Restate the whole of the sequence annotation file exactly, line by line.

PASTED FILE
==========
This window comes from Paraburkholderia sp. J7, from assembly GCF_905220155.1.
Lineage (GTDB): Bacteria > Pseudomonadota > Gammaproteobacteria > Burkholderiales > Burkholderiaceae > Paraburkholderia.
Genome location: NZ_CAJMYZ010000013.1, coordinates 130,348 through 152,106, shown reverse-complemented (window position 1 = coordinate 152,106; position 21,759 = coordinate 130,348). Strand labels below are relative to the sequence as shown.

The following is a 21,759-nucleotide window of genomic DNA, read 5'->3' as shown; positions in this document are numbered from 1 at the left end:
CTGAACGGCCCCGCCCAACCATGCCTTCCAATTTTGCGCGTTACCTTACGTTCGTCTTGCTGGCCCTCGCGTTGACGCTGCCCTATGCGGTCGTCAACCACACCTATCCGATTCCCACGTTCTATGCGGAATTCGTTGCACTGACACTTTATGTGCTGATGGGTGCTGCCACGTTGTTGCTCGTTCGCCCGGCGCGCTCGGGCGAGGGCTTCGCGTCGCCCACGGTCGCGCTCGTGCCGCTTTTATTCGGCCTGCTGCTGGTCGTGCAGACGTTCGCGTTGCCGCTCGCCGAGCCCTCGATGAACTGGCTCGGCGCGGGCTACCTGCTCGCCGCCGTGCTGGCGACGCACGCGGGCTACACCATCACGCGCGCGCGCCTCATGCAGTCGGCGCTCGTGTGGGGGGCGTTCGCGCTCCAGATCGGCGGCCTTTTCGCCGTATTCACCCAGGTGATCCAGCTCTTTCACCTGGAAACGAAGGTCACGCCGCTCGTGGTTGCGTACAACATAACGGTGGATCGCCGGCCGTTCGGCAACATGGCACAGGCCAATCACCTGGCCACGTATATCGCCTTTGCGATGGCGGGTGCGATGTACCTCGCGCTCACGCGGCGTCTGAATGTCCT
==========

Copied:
This window comes from Paraburkholderia sp. J7, from assembly GCF_905220155.1.
Lineage (GTDB): Bacteria > Pseudomonadota > Gammaproteobacteria > Burkholderiales > Burkholderiaceae > Paraburkholderia.
Genome location: NZ_CAJMYZ010000013.1, coordinates 130,348 through 152,106, shown reverse-complemented (window position 1 = coordinate 152,106; position 21,759 = coordinate 130,348). Strand labels below are relative to the sequence as shown.

The following is a 21,759-nucleotide window of genomic DNA, read 5'->3' as shown; positions in this document are numbered from 1 at the left end:
CTGAACGGCCCCGCCCAACCATGCCTTCCAATTTTGCGCGTTACCTTACGTTCGTCTTGCTGGCCCTCGCGTTGACGCTGCCCTATGCGGTCGTCAACCACACCTATCCGATTCCCACGTTCTATGCGGAATTCGTTGCACTGACACTTTATGTGCTGATGGGTGCTGCCACGTTGTTGCTCGTTCGCCCGGCGCGCTCGGGCGAGGGCTTCGCGTCGCCCACGGTCGCGCTCGTGCCGCTTTTATTCGGCCTGCTGCTGGTCGTGCAGACGTTCGCGTTGCCGCTCGCCGAGCCCTCGATGAACTGGCTCGGCGCGGGCTACCTGCTCGCCGCCGTGCTGGCGACGCACGCGGGCTACACCATCACGCGCGCGCGCCTCATGCAGTCGGCGCTCGTGTGGGGGGCGTTCGCGCTCCAGATCGGCGGCCTTTTCGCCGTATTCACCCAGGTGATCCAGCTCTTTCACCTGGAAACGAAGGTCACGCCGCTCGTGGTTGCGTACAACATAACGGTGGATCGCCGGCCGTTCGGCAACATGGCACAGGCCAATCACCTGGCCACGTATATCGCCTTTGCGATGGCGGGTGCGATGTACCTCGCGCTCACGCGGCGTCTGAATGTCCT